Cell (A PopEntertainment.com Movie Review)
Updated: Mar 23, 2020
Starring John Cusack, Samuel L. Jackson, Isabelle Fuhrman, Stacy Keach, Clark Sarullo, Owen Teague, Ethan Andrew Casto, Anthony Reynolds, Erin Elizabeth Burns, Joshua Mikel, Jeffrey Hallman, Mark Ashworth, Wilbur Fitzgerald, Catherine Dyer, E. Roger Mitchell and Alex ter Avest.
Screenplay by Stephen King and Adam Alleca.
Directed by Tod Williams.
Distributed by Saban Films. 98 minutes. Rated R.
This is the second time in less than a decade that John Cusack and Samuel L. Jackson have teamed to film a lesser-known Stephen King work. In 2007, the actors teamed up to work on the surprisingly good and spooky ghost story 1408, which loosely based on a King short story of the same name which was only available on an audio book. (It was eventually released in print in his 2002 short story collection Everything’s Eventual.) That film took a story of just 53 pages and pumped in up into a scary and surreal fever nightmare.
Now they are taking on a much longer and more detailed source – one of King’s novels. Too bad that Cell is decidedly one of King’s more inessential books. It wasn’t a horrible book, but it was not a particularly good one either. Essentially it was King’s version of a zombie movie – with a bit of his old novel The Stand mixed in for good effect. The problem is, in general zombie movies are pretty boring and pretty ridiculous, and Cell ends up feeling this same way all too often.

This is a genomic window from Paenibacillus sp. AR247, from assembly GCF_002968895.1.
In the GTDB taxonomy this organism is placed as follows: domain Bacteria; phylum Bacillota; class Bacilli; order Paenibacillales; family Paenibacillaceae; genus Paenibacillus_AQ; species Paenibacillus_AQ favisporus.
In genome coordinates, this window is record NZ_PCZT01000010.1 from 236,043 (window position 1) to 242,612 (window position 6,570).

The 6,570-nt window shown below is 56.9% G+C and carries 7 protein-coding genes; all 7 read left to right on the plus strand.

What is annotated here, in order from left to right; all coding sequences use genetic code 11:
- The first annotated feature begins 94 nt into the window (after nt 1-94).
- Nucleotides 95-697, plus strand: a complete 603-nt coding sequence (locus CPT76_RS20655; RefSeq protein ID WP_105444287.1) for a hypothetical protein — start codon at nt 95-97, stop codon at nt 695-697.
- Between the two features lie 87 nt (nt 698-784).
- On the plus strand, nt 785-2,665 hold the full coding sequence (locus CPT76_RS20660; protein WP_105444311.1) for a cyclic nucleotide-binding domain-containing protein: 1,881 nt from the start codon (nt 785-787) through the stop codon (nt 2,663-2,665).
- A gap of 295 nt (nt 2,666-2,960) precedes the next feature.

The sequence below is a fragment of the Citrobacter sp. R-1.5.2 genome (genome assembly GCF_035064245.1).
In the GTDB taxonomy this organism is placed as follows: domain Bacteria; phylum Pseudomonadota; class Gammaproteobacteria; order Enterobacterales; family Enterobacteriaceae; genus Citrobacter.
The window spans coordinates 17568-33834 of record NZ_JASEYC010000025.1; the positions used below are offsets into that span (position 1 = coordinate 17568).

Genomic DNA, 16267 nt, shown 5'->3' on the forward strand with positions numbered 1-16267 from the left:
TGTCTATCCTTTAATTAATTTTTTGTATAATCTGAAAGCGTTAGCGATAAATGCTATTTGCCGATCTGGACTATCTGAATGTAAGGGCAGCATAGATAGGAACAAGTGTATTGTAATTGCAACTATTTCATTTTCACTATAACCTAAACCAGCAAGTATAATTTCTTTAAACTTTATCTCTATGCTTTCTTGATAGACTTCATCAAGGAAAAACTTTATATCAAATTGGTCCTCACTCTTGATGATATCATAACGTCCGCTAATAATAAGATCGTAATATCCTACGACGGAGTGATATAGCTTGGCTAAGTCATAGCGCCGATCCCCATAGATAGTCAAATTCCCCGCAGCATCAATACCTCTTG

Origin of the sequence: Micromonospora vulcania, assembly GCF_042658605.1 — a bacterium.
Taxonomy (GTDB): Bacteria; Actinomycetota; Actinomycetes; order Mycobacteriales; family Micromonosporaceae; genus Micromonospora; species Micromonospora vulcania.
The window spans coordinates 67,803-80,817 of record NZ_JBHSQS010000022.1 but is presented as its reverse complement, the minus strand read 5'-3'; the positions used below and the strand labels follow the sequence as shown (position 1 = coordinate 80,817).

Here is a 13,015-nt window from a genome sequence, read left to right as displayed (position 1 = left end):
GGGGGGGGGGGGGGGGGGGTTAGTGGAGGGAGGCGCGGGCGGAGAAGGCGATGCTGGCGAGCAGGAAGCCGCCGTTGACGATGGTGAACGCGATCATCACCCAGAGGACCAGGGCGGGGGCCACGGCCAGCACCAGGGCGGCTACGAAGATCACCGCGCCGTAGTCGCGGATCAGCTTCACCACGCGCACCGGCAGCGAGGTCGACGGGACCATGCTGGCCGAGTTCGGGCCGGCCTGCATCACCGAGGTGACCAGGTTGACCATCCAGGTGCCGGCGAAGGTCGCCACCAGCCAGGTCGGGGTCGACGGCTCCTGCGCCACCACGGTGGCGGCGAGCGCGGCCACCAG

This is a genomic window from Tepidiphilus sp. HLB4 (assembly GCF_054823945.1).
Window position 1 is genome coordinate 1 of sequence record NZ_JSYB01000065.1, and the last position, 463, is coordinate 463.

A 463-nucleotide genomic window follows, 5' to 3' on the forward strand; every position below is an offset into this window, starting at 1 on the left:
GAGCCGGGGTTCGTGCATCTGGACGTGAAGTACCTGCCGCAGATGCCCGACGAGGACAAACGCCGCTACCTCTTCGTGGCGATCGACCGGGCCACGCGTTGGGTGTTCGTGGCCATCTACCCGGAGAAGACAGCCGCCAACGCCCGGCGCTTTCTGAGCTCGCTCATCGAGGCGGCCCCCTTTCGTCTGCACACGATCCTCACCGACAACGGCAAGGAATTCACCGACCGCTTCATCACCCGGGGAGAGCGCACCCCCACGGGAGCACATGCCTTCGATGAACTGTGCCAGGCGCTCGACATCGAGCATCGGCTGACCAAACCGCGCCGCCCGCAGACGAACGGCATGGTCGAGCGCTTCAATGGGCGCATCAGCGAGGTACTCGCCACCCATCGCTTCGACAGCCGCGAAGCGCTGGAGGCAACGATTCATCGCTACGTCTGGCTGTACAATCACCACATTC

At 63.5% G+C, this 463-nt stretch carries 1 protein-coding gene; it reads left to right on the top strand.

As you may have guessed by the title, the source of the contagion is a common feature of modern life. Suddenly one day, everyone who happens to be using a cell phone at a certain moment are turned into brain-dead, bloodthirsty living zombies.
It’s not exactly a subtle social commentary, but it does have a certain panache as a variation on a tired genre.
Still Cell had some really chances to be a pretty good. Beyond the good cast who had a history in King’s work, this is one of the rare occasions in which the novelist actually wrote (or in this case co-wrote) the screenplay.
Sadly, it ends up not quite working, but Cell does have some effective moments as a thriller.
Smartly, King changes significant chunks of the storyline, but frankly it has the same problem that most film adaptations of King’s novels: his books are just too layered to be able to cram into 90 minutes. Cell rushes the story way too much, at the expense of one-dimensional characterizations and fuzzy plot clarity.
As mentioned above, the zombie apocalypse is triggered by good old technology. One day a weird drone which hits all cell phones in the world turns everyone who happened to be using one at that moment into a raving lunatic, who violently and wildly attack the people who were not on phones at the time. (Honestly, John Cusack’s hero picks up on the cell phone connection way too quickly.)
Therefore, a graphic novelist (Cusack), a transit worker (Johnson), an emo chick (Fuhrman) and a young student (Teague) take to the road, trying to find Cusack’s estranged wife and son. As they go on, they learn more about the zombies' ways, including the fact they tend to move in packs and hibernate together at night. (Again, the heroes pick up on these little quirks way too quickly.)
However, as the killers tend to change and mutate, they find there is one life-force that seems to be controlling the whole throng. This entity – a red-hoodied man with a ripped face who starts appearing in the survivor’s dreams – seems to be trying to keep the survivors from going to a rustic camp in New England. Or is it all a big trap?
Luckily, Cell: The Movie does not repeat the disappointing and unsatisfying surprise ending of Cell: The Novel. Unfortunately, the movie’s climax is not all that much of an improvement – a bit more realistic perhaps, but not much more rewarding.
Jay S. Jacobs
Copyright ©2016 PopEntertainment.com. All rights reserved. Posted: August 25, 2016.
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